First off, you had a long career as a fighter-pilot, then a crash investigator, then you went back to school at USC and became a writer and historian. How did all of this happen?
Colonel Ralph Wetterhahn: I was a fighter pilot for most of my 29 years in the military. I flew F-4 Phantoms, A-7 Corsairs, and the F-15 with the Air Force and Navy. During that period, from 1963 to 1992, I wound up being the chief of safety for the Pacific Air Force, with headquarters in Hawaii. They sent me to Norton Air Force Base, for the accident investigation course that they run there, which is where I learned the techniques for analyzing wreckage, those sorts of things. Also, pilots read every accident report no matter what type of aircraft is involved — it’s sort of mandatory reading for everyone. You read literally thousands of these reports, and you just pick up a lot. That’s the background that I bring to the table when we go out on these expeditions.
Guadalcanal has been researched extensively, and the dogfight between Saburo Sakai and James Southerland has already been very well documented. What do you feel that you’re able to discover in these things that have been so well investigated already?
Often what you find in a lot of historical writing done by people who may not have great expertise in the areas they’re writing about, you get some things that may not make a whole lot of sense. And that’s what I found when I read some accounts of this dogfight. As an aviator who’s done a ton of dogfights, many of the descriptions of what the Wildcat was able to do just made absolutely no sense to me. It’s a heavy, cumbersome aircraft and there are all of these descriptions of it flying better than a Zero?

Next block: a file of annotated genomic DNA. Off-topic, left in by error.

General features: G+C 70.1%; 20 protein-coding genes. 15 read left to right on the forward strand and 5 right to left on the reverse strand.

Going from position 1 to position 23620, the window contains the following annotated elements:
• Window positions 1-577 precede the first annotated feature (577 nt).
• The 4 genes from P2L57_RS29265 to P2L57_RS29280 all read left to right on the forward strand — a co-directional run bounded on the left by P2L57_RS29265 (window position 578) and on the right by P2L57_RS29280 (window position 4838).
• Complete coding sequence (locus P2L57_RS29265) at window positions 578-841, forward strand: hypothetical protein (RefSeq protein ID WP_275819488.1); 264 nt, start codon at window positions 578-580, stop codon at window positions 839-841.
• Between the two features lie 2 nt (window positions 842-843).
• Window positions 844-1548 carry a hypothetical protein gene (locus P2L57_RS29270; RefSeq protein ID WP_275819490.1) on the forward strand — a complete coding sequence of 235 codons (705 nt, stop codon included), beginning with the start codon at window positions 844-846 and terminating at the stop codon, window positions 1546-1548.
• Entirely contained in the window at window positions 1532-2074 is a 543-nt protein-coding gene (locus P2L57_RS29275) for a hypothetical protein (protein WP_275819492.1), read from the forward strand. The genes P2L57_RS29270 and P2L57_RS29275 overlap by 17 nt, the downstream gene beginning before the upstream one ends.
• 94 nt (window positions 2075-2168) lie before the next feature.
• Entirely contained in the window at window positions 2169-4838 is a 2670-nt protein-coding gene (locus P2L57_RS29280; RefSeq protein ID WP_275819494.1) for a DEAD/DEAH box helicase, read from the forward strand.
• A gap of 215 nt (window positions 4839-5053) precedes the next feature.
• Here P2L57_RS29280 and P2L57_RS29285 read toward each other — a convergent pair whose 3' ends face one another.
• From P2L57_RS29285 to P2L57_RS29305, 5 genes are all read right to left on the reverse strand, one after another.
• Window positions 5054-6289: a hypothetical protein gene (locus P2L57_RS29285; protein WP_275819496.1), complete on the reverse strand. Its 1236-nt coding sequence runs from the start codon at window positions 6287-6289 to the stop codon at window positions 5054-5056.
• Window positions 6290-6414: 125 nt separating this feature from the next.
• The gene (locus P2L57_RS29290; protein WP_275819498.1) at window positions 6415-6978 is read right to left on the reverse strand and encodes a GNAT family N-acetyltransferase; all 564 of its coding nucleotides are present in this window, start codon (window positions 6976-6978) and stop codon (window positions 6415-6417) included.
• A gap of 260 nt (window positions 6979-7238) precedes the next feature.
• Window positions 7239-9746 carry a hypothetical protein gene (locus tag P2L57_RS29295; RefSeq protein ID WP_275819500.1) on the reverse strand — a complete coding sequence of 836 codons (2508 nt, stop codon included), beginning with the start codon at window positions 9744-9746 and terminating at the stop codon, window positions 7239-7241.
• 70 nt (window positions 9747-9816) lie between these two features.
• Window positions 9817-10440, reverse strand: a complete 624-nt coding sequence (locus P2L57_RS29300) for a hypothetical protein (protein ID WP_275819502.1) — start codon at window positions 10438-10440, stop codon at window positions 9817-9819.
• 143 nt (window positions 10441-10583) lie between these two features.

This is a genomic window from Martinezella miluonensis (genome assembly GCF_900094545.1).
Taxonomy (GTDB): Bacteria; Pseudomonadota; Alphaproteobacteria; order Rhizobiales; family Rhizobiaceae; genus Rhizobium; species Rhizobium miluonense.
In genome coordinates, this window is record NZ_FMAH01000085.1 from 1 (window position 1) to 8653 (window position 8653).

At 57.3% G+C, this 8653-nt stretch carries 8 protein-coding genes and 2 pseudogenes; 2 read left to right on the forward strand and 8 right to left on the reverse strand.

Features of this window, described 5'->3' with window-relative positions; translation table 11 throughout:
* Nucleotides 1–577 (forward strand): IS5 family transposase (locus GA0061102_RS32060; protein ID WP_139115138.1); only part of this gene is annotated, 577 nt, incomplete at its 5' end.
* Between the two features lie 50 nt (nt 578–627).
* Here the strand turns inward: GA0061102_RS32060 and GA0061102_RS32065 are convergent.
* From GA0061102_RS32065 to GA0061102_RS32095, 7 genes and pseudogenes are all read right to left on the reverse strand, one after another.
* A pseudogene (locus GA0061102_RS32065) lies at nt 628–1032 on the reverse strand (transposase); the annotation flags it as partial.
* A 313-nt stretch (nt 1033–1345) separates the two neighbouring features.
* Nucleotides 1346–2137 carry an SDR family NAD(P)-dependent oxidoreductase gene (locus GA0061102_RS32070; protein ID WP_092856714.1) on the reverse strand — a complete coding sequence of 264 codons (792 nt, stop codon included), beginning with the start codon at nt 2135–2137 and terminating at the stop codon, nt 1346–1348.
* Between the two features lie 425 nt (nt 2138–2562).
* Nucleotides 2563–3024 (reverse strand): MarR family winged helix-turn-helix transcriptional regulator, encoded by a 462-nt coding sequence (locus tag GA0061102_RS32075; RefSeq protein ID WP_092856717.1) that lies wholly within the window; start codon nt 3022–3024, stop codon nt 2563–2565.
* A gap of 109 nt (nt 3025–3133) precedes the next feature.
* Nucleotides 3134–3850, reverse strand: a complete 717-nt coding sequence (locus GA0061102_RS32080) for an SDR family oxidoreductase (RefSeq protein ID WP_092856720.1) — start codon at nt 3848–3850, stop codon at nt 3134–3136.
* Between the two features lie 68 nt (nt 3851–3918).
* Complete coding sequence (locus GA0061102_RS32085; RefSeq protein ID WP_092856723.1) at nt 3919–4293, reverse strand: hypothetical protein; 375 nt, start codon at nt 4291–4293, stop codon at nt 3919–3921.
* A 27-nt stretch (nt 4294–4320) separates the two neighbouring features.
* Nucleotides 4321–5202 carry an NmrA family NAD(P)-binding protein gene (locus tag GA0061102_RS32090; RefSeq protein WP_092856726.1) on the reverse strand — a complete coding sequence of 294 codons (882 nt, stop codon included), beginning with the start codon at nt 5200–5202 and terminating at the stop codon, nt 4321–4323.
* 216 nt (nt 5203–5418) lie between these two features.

And since Southerland wrote about his experience, and Saburo Sakai was interviewed about his experience, there’s the issue. What we wanted to do was try to validate, or rule out whatever claims had been made. And of course anytime you find a historic aircraft, that’s of interest in and of itself.
Did your technical background bring new light to the story?
You know, when you’re doing accident investigations, you have laboratory equipment, all kinds of gear you can use to validate things. When you do what we’re trying to do, you’re limited pretty much to the eyeball — but it’s astounding how much you can see. You have to know what you’re looking for, and you have to have some background in what happens to metal, and an understanding of ammunition and how it operates. I would never claim that my conclusions are 100%, concrete, accurate — but they’re damn close! If I see the metal pattern of impact on a propeller, I can tell you a lot about what that engine was doing, and I would stake my reputation on it.
So what does James Southerland have to say in his memoir of the dogfight about why he was unable to fire on Sakai? That’s something that you uncover in the film, but his feelings in the moment aren’t clear.
He tried to fire, and got nothing … he had clearing handles [used to clear jammed guns] in the cockpit; he activated those, and still got nothing. His thoughts were “maybe I’m out of ammo,” because he’d been doing a lot of shooting. In any case, he indicated in his writing that there was a problem with the guns, and he didn’t know what it was — so we wanted to clear that up.
And if you’re interested in understanding whether or not Sakai’s account is accurate, it seems that you need to have some idea of what Sakai was thinking. How do you go about reconstructing his frame of mind?
That, I think, is one of the things we helped resolve. Sakai says at one point in the account, he pulled up alongside and looked at the wounded Southerland, decided he was no longer going to try to kill the man; he would only try to disable the aircraft. And he claimed that he fired with his 20 mm at the engine.